RF: If you could focus a large percentage of government funding on one industry or project for the next five to ten years, which would you choose and why?

SG: As a climate activist, I may be biased, but I definitely do think that governments need to be proactive with their investments in our future. I would focus government funding on developing technology that can help regenerate our earth, such as carbon sequestration and clean energy alternatives. When I was 10 years old, I gave a mock TED Talk about the importance of clean energy and using water as an alternative fuel source for cars. I would love to see my dream become a reality!

RF: What is the best and worst thing about the education system in your country?

SG: I would say that the best thing about education in America is [our modernized curriculums] and the emphasis on teaching students a range of subjects beyond English and math. My state, New Jersey, recently became the first to mandate climate education in K-12 learning! The worst thing about our education system, however, piggybacks off the best. Despite the wide range of learning opportunities in America, many of those opportunities are concentrated in high-income and predominantly white communities. Low-income majority schools where most students are BIPOC are often underfunded and unable to provide the same access to a good education that others are.

RF: Do you have a message for anyone your age living in the year 2060?

SG: For a 16-year-old in 2060, I would tell them that the world isn’t a perfect place. It never has been, and it never will be. [But that]shouldn’t discourage you from pushing for change. If you have an idea that you think could change the world for the better, you have no choice but to pursue it. That is your civic duty as a resident of our planet. We don’t have the technology to move to Mars yet, but maybe you’ll be the person who makes it! Or maybe you’ll be the person to discover a second inhabitable planet, or maybe you’ll invent a new candy bar.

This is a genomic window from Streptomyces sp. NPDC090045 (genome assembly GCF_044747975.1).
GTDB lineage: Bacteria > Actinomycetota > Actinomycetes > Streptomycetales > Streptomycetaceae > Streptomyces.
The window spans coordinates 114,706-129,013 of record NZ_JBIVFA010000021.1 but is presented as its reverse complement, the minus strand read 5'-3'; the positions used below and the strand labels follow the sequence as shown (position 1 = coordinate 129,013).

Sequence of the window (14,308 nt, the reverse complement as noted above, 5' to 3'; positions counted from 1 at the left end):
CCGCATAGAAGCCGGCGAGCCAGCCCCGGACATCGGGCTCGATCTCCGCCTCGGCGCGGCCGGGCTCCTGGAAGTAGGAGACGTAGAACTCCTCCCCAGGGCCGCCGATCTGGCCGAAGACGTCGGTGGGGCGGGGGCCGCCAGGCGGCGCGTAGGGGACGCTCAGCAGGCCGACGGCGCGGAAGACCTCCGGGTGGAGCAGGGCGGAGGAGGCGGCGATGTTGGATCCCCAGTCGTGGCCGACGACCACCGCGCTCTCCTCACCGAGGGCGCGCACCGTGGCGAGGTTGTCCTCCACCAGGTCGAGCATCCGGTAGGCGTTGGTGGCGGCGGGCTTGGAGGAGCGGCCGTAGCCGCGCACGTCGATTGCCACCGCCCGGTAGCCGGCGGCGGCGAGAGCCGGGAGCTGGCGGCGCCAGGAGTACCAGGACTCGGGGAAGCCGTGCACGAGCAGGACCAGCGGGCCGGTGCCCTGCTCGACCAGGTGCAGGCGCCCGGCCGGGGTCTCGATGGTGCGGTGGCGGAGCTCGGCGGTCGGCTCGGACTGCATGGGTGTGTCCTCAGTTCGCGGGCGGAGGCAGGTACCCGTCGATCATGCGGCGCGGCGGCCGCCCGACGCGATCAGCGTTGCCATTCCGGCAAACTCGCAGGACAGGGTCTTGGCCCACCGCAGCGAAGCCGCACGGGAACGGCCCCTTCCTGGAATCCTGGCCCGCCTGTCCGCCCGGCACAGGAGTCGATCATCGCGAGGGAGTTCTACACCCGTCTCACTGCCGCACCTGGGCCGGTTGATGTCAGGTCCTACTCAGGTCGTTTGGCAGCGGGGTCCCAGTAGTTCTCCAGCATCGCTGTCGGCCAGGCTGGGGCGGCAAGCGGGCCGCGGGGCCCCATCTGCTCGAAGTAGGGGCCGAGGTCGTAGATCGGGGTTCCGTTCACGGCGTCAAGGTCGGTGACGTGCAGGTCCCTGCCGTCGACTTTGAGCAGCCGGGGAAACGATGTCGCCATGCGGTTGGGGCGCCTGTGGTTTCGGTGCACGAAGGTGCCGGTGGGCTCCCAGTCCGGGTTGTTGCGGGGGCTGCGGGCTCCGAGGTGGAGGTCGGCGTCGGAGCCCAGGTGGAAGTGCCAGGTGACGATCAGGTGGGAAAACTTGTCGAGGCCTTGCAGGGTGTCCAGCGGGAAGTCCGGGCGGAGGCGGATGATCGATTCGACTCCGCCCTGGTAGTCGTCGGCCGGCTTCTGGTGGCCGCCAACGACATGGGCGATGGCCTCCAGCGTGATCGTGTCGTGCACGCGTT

RF: What inspires or frightens you most about the future?

SG: The thing that frightens me most about the future is the possibility that we won’t succeed in our fight to save the planet. I always wonder—am I doing enough? What can I be doing better? How can I do more? Climate anxiety is an extremely common plague of the climate justice movement, and unfortunately, it is warranted. I am placated, however, by the people I have the pleasure of working with. Seeing other youth activists make a difference is unbelievably inspiring, and it truly gives me hope for our future and makes me believe that, one day, we will succeed in our efforts.

To learn more about Regenerative List finalist, Shiv Goel, click here.




Regenerative Futures is a Gen Z-designed model for a world built upon the principles of regeneration: equity, inclusivity, fluidity, and the pursuit of circularity and abundance. An Irregular Labs Initiative.

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Regenerative Futures

Regenerative Futures

Regenerative Futures is a Gen Z-designed model for a world built upon the principles of equity, fluidity, and sustainability. An Irregular Labs initiative.